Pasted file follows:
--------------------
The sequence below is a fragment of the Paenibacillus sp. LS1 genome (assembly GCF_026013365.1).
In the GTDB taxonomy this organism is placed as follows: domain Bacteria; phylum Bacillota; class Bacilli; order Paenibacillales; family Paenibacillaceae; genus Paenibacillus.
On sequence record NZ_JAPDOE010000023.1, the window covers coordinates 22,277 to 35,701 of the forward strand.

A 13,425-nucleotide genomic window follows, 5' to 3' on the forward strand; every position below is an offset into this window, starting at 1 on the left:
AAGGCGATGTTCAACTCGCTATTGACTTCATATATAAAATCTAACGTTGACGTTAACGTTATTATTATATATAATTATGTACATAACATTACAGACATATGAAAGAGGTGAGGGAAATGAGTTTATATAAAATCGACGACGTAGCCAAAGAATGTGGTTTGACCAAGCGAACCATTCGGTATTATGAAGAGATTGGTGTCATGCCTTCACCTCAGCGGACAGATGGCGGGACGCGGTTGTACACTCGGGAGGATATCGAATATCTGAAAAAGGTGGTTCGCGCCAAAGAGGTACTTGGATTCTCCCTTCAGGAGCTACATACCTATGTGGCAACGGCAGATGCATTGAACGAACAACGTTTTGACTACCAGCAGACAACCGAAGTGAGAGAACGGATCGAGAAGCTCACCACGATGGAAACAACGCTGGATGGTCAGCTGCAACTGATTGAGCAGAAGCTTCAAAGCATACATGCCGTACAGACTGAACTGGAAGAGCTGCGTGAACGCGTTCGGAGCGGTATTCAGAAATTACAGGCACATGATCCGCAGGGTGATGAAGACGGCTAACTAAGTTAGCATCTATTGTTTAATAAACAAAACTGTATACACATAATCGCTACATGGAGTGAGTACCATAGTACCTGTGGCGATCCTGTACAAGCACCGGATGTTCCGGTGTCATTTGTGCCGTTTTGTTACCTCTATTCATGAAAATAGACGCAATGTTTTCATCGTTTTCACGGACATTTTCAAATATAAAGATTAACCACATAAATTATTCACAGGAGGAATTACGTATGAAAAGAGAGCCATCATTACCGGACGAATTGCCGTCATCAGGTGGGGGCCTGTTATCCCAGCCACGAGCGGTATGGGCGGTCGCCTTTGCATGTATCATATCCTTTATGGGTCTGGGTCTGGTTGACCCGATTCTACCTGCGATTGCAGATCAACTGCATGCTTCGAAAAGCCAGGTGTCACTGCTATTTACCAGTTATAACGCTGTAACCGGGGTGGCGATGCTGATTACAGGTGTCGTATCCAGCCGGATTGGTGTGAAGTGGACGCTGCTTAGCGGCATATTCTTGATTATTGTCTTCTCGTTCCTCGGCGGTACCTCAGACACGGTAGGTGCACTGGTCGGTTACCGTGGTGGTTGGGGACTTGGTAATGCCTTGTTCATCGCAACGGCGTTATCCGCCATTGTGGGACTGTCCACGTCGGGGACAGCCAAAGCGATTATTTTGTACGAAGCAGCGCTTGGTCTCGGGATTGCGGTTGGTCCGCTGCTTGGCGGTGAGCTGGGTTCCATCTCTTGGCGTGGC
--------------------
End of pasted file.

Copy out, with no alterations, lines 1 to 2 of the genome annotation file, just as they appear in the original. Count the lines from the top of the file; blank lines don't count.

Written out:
The sequence below is a fragment of the Paenibacillus sp. LS1 genome (assembly GCF_026013365.1).
In the GTDB taxonomy this organism is placed as follows: domain Bacteria; phylum Bacillota; class Bacilli; order Paenibacillales; family Paenibacillaceae; genus Paenibacillus.